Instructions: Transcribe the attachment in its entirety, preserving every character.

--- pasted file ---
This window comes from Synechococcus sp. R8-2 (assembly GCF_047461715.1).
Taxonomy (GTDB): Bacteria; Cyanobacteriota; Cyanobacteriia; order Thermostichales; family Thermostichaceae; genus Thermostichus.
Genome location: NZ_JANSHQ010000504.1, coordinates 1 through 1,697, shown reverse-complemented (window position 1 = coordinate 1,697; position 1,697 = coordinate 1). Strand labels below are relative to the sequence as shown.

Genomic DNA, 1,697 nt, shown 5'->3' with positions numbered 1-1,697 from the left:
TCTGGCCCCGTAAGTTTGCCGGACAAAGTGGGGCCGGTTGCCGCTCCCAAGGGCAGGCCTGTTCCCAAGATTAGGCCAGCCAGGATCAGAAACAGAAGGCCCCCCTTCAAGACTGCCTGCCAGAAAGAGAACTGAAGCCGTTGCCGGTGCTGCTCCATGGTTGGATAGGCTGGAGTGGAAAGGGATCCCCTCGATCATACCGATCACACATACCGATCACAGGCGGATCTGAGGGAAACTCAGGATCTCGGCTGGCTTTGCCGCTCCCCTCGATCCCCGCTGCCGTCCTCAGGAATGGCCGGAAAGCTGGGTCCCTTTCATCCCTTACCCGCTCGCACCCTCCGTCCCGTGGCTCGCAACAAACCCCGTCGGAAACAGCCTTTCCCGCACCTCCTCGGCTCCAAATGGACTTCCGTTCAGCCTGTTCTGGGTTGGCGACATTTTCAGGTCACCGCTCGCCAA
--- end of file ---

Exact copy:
This window comes from Synechococcus sp. R8-2 (assembly GCF_047461715.1).
Taxonomy (GTDB): Bacteria; Cyanobacteriota; Cyanobacteriia; order Thermostichales; family Thermostichaceae; genus Thermostichus.
Genome location: NZ_JANSHQ010000504.1, coordinates 1 through 1,697, shown reverse-complemented (window position 1 = coordinate 1,697; position 1,697 = coordinate 1). Strand labels below are relative to the sequence as shown.

Genomic DNA, 1,697 nt, shown 5'->3' with positions numbered 1-1,697 from the left:
TCTGGCCCCGTAAGTTTGCCGGACAAAGTGGGGCCGGTTGCCGCTCCCAAGGGCAGGCCTGTTCCCAAGATTAGGCCAGCCAGGATCAGAAACAGAAGGCCCCCCTTCAAGACTGCCTGCCAGAAAGAGAACTGAAGCCGTTGCCGGTGCTGCTCCATGGTTGGATAGGCTGGAGTGGAAAGGGATCCCCTCGATCATACCGATCACACATACCGATCACAGGCGGATCTGAGGGAAACTCAGGATCTCGGCTGGCTTTGCCGCTCCCCTCGATCCCCGCTGCCGTCCTCAGGAATGGCCGGAAAGCTGGGTCCCTTTCATCCCTTACCCGCTCGCACCCTCCGTCCCGTGGCTCGCAACAAACCCCGTCGGAAACAGCCTTTCCCGCACCTCCTCGGCTCCAAATGGACTTCCGTTCAGCCTGTTCTGGGTTGGCGACATTTTCAGGTCACCGCTCGCCAA